Citrus greening disease (Chinese: 黃龍病; pinyin: huánglóngbìng; literally “Yellow Dragon Disease”), is probably the worst disease of citrus caused by a vectored pathogen. The causative agents are motile bacteria, Candidatus Liberibacter spp. Transmission is by insects: the Asian citrus psyllid (Sternorrhyncha: Psyllidae), Diaphorina citri or, in Africa, by Trioza erytreae, the African citrus psyllid, also known as the 2-spotted citrus psyllid. The disease was first described in 1929 and first reported in China in 1943. Likubin has seriously affected Taiwan since 1951. The African variation was first reported in 1947 in South Africa, where it is still widespread.
The causative agents are fastidious phloem-restricted, gram-negative bacteria in the gracilicutes clade. The Asian form, L. asiaticus is heat tolerant. This means the greening symptoms can develop at temperatures of up to 35°C. The African form, L. africanum, is heat sensitive and in its case, symptoms only develop when the temperature is in the range 20-25°C. The bacteria are transmitted by the psyllid vectors and also by graft transmission. Although Trioza erytreae is the natural vector of African citrus greening and Diaphorina citri is the natural vector of Asian citrus greening, either psyllid can in fact transmit either of the greening agents under experimental conditions.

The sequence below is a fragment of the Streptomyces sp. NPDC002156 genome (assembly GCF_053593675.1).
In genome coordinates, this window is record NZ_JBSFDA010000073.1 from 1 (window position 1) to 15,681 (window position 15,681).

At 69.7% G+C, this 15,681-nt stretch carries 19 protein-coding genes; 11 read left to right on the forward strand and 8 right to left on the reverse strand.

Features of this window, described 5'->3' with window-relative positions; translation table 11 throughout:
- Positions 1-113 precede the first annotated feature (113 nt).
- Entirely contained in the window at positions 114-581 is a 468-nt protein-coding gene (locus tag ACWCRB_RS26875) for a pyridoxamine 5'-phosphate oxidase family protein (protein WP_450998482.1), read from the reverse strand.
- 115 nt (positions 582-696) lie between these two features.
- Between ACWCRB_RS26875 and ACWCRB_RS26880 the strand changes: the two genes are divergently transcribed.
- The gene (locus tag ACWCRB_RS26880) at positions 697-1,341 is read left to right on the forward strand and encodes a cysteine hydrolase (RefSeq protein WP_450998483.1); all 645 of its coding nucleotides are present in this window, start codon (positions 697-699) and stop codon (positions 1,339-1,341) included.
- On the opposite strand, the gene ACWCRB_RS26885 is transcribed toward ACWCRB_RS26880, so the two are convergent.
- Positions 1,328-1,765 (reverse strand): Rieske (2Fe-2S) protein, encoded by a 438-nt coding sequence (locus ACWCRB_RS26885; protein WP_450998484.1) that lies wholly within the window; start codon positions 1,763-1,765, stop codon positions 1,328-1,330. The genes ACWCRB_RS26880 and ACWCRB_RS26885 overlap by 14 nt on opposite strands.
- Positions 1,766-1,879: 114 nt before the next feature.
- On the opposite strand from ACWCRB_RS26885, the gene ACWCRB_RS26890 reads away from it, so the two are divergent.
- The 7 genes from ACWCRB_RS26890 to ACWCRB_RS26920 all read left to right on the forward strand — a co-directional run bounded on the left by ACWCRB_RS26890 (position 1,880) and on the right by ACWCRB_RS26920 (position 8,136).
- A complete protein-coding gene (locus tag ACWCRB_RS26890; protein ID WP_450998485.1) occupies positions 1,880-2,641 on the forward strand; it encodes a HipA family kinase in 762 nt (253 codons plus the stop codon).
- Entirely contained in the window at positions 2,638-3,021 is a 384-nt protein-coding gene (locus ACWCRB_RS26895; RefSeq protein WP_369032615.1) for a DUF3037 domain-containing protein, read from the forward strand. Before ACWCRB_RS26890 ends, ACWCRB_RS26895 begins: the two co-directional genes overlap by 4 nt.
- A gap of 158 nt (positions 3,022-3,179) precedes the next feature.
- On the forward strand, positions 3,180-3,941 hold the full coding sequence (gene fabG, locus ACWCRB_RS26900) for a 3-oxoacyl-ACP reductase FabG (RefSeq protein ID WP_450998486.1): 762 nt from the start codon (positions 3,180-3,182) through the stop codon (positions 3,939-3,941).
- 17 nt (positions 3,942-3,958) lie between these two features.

Distribution of CVPD is primarily in tropical and subtropical Asia. It has been reported in all citrus-growing regions in Asia except Japan. The disease has affected crops in China, TaiwanIndia, Sri Lanka, Malaysia, Indonesia, Myanmar, Sri Lanka, the Philippines, Pakistan, Thailand, the Ryukyu Islands, Nepal, Saudi Arabia, and Afghanistan. Areas outside Asia have also reported the disease: Réunion, Mauritius, Brazil, and Florida in the U.S. since 1998, and in several municipalities in Mexico since 2009 On March 30, 2012, HLB was confirmed in a single citrus tree in Hacienda Heights, Los Angeles County, California Prospects are dim for the ubiquitous backyard citrus orchards of California as residential growers are unlikely to consistently use the pesticides which provide effective control in commercial orchards.
This disease is distinguished by the common symptoms of yellowing of the veins and adjacent tissues; followed by yellowing or mottling of the entire leaf; followed by premature defoliation, dieback of twigs, decay of feeder rootlets and lateral roots, and decline in vigor; and followed by, ultimately, the death of the entire plant. Affected trees have stunted growth, bear multiple off-season flowers (most of which fall off), and produce small, irregularly-shaped fruit with a thick, pale peel that remains green at the bottom. Fruit from these trees tastes bitter.
There is no cure for Huanglongbing and efforts to control the disease have been slow because infected citrus plants are difficult to maintain, regenerate, and study. Researchers at theAgricultural Research Service have used Huanglongbing-infected lemon trees to infect periwinkle plants in an effort to study the disease. Periwinkle plants are easily infected with the disease and respond well when experimentally treated with antibiotics. Researchers are testing the effect of penicillin G sodium and biocide 2,2-dibromo-3-nitrilopropionamide as potential treatments for infected citrus plants based on the positive results that were observed when applied to infected periwinkle.